Adenovirus Classification

The adenovirus is highly contagious and often infects the upper respiratory tract in humans.  The virus can cause many different conditions such as conjunctivitis, ear infections, croup, tonsilitis,  and gastroenteritis.

Adenovirus Classification

The adenovirus is quite complex in its various classifications. Adenovirus classification falls into 57 different types that are observed in humans in seven species (A-G) of the virus. In addition, Adenoviridae can be placed into five genera when not focusing on the human interactions of the virus. These genera are  Aviadenovirus, Mastadenovirus, Siadenovirus, Ichtadenovirus, and Atadenovirus. These adenovirus classifications are described below:

  1. Genus Atadenovirus. These infect animals of the vertebrate class such as mammals and birds.
  2. Genus Aviadenovirus. These infect birds and have varying effects depending on type of bird infected.
  3. Genus Ichtadenovirus. These infect certain types of fish species.
  4. Genus Mastadenovirus. These infect humans.
  5. Genus Siadenovirus. These infect frog species.

You can find a number of helpful articles about the various types of animal adenoviridae here.

Structure Of The Adenovirus

Adenoviridae are medium-sized (90-100 nm) viruses, but are among the largest non-enveloped viruses which enables them to be easily transported through the endosome. The nonenveloped nature of the virus also exhibits a unique fiber which is associated with each penton base of the capsid. Attachment to the host cell is accomplished via the coxsackie-adenovirus receptor found on the surface of the host cell.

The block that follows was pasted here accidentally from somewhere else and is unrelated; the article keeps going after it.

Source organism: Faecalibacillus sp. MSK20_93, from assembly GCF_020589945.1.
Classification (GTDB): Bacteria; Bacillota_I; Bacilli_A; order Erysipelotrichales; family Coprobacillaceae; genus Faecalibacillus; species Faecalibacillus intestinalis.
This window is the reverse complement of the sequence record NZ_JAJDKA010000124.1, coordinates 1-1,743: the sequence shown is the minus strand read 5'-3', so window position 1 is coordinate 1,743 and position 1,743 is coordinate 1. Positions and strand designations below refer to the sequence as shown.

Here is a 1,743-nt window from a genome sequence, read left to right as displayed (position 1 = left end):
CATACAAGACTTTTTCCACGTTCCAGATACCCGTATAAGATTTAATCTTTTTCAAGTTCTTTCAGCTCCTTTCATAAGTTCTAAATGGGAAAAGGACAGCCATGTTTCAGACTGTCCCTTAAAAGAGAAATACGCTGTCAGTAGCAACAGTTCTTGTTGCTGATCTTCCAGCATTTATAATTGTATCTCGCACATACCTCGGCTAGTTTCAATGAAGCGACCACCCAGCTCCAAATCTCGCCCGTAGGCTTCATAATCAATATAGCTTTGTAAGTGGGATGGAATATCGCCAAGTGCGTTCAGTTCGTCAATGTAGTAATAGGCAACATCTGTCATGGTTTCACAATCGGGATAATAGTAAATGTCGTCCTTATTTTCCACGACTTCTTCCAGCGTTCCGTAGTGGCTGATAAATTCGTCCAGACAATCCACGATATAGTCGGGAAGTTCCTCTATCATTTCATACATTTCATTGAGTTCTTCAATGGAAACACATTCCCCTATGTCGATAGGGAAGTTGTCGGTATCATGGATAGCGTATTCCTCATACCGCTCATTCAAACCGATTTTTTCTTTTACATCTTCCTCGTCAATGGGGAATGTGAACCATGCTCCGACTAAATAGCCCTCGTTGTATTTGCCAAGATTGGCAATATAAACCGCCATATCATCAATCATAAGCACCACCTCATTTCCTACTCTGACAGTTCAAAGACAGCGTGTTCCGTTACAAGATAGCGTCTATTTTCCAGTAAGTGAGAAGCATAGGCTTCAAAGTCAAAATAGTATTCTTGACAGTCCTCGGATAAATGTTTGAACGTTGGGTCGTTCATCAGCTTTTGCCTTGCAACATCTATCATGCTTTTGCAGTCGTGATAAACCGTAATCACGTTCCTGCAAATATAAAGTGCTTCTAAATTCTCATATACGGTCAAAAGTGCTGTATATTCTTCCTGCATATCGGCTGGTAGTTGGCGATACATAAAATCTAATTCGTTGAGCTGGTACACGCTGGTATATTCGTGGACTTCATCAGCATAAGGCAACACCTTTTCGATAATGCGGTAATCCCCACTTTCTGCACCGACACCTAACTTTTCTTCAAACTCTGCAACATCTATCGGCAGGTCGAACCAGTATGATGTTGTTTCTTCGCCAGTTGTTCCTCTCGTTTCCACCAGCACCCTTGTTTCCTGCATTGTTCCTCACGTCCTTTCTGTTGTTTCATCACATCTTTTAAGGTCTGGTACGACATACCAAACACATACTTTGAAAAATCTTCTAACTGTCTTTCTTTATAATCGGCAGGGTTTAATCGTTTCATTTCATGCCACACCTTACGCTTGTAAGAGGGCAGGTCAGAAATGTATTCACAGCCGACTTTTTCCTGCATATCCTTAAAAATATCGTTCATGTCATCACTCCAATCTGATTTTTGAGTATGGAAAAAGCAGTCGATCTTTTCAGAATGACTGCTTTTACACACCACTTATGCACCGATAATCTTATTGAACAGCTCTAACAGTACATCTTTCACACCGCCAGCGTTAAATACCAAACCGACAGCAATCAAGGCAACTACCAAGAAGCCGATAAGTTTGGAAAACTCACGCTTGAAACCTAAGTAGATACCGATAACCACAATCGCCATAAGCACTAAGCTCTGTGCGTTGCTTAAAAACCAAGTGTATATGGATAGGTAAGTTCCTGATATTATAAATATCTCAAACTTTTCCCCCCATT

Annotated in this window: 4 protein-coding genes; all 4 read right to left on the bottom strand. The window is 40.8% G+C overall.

Genome And Replication Of The Adenovirus

The virus can carry 20 to 44 genes mainly because of its size. The virus is linear, non-segmented double stranded DNA. Although it is still by all means
a very simple virus, it does rely heavily on the host cell for its survival and replication behavior.

Replication takes place in the nucleus of mammalian cells by means of the host’s replication function. The life cycle is broken down into two phases: an early
and late phase. The early genes express regulatory proteins which act to switch on other virus genes, to avoid premature death, and to synthesize DNA. The late
phase of the adenovirus life cycle focuses mainly on DNA replication and lysis of the cell.

Outline Of The Adenovirus Types

  1. A: 12, 18, 31
  2. B: 3, 7, 11, 14, 16, 21, 34, 35, 50, 55
  3. C: 1, 2, 5, 6, 57
  4. D: 8, 9, 10, 13, 15, 17, 19, 20, 22, 23, 24, 25, 26, 27, 28, 29, 30, 32, 33, 36, 37, 38, 39, 42, 43, 44, 45, 46, 47, 48, 49, 51, 53, 54, 56
  5. E: 4
  6. F: 40, 41
  7. G: 52

image credit: “Adenovirus 3D schematic” by Thomas Splettstoesser (